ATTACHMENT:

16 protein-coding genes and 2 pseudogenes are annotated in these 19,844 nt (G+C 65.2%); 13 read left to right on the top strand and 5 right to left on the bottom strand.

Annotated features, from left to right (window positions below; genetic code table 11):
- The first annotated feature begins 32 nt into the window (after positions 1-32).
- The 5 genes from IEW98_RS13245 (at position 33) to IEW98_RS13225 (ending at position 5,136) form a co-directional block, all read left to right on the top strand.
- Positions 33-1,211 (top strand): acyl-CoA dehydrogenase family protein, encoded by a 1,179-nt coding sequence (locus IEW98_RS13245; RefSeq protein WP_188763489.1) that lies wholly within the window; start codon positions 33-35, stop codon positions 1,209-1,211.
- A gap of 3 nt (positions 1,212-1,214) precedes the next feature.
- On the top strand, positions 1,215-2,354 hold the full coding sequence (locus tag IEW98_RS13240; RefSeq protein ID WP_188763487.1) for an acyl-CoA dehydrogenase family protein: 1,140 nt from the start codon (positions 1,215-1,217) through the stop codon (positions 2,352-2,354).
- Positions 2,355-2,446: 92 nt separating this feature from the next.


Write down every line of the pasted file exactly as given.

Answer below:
16 protein-coding genes and 2 pseudogenes are annotated in these 19,844 nt (G+C 65.2%); 13 read left to right on the top strand and 5 right to left on the bottom strand.

Annotated features, from left to right (window positions below; genetic code table 11):
- The first annotated feature begins 32 nt into the window (after positions 1-32).
- The 5 genes from IEW98_RS13245 (at position 33) to IEW98_RS13225 (ending at position 5,136) form a co-directional block, all read left to right on the top strand.
- Positions 33-1,211 (top strand): acyl-CoA dehydrogenase family protein, encoded by a 1,179-nt coding sequence (locus IEW98_RS13245; RefSeq protein WP_188763489.1) that lies wholly within the window; start codon positions 33-35, stop codon positions 1,209-1,211.
- A gap of 3 nt (positions 1,212-1,214) precedes the next feature.
- On the top strand, positions 1,215-2,354 hold the full coding sequence (locus tag IEW98_RS13240; RefSeq protein ID WP_188763487.1) for an acyl-CoA dehydrogenase family protein: 1,140 nt from the start codon (positions 1,215-1,217) through the stop codon (positions 2,352-2,354).
- Positions 2,355-2,446: 92 nt separating this feature from the next.